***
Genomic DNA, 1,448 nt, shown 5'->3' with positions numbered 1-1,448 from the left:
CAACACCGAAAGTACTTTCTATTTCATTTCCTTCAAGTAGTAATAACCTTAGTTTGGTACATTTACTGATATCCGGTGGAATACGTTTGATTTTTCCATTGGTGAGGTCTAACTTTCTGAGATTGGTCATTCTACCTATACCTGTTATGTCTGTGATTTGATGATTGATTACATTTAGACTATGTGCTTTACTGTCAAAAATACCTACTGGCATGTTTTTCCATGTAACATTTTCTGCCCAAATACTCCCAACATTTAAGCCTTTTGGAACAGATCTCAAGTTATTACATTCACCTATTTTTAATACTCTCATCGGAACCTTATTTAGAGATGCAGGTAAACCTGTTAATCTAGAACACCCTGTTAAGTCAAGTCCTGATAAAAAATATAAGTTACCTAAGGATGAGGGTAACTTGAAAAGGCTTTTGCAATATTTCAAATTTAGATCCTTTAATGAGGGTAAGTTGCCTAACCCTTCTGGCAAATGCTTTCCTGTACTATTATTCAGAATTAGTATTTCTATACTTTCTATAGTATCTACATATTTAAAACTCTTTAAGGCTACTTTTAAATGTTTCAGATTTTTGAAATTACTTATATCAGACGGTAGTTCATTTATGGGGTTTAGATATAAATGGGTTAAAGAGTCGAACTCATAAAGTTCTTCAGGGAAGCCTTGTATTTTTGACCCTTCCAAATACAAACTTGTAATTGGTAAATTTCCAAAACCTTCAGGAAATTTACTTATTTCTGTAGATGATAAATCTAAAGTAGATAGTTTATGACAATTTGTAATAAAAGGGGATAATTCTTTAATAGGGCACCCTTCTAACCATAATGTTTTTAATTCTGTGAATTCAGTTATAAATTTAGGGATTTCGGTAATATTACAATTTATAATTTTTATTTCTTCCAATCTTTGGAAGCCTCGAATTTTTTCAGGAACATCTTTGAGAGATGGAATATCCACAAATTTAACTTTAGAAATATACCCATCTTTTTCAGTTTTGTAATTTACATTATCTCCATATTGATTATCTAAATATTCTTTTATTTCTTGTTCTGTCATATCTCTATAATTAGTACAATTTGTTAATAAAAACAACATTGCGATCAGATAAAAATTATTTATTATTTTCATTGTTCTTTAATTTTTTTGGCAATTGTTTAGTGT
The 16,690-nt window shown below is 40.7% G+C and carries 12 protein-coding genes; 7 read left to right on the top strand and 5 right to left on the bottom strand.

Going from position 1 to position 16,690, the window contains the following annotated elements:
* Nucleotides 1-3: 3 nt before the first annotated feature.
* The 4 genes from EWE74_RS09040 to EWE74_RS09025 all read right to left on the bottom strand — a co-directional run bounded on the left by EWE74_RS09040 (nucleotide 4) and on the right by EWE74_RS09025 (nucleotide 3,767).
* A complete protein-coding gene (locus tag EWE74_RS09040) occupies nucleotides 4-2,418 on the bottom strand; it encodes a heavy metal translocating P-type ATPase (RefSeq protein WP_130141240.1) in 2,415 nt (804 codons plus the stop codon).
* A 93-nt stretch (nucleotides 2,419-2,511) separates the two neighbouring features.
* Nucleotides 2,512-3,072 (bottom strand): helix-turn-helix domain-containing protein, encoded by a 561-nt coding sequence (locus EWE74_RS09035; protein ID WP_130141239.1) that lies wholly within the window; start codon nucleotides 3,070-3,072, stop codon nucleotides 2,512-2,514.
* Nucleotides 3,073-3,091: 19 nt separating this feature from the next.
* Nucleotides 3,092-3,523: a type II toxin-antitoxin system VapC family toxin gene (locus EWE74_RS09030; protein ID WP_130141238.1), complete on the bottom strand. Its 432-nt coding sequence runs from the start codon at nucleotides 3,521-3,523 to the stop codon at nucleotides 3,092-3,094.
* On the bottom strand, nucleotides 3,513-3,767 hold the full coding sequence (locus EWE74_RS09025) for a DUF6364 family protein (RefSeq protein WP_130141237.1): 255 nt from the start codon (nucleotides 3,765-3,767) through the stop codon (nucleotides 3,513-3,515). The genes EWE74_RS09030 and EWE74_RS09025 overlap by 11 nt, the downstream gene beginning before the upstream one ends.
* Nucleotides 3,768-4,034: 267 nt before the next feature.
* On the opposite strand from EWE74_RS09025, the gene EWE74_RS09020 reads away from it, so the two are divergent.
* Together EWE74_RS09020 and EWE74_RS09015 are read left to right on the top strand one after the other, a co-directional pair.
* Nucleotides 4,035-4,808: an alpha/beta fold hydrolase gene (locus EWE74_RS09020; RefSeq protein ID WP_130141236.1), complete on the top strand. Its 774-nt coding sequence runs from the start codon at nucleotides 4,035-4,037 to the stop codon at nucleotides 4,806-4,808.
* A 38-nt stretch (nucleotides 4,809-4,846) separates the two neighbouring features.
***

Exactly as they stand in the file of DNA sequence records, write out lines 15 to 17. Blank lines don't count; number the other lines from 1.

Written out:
* Together EWE74_RS09020 and EWE74_RS09015 are read left to right on the top strand one after the other, a co-directional pair.
* Nucleotides 4,035-4,808: an alpha/beta fold hydrolase gene (locus EWE74_RS09020; RefSeq protein ID WP_130141236.1), complete on the top strand. Its 774-nt coding sequence runs from the start codon at nucleotides 4,035-4,037 to the stop codon at nucleotides 4,806-4,808.
* A 38-nt stretch (nucleotides 4,809-4,846) separates the two neighbouring features.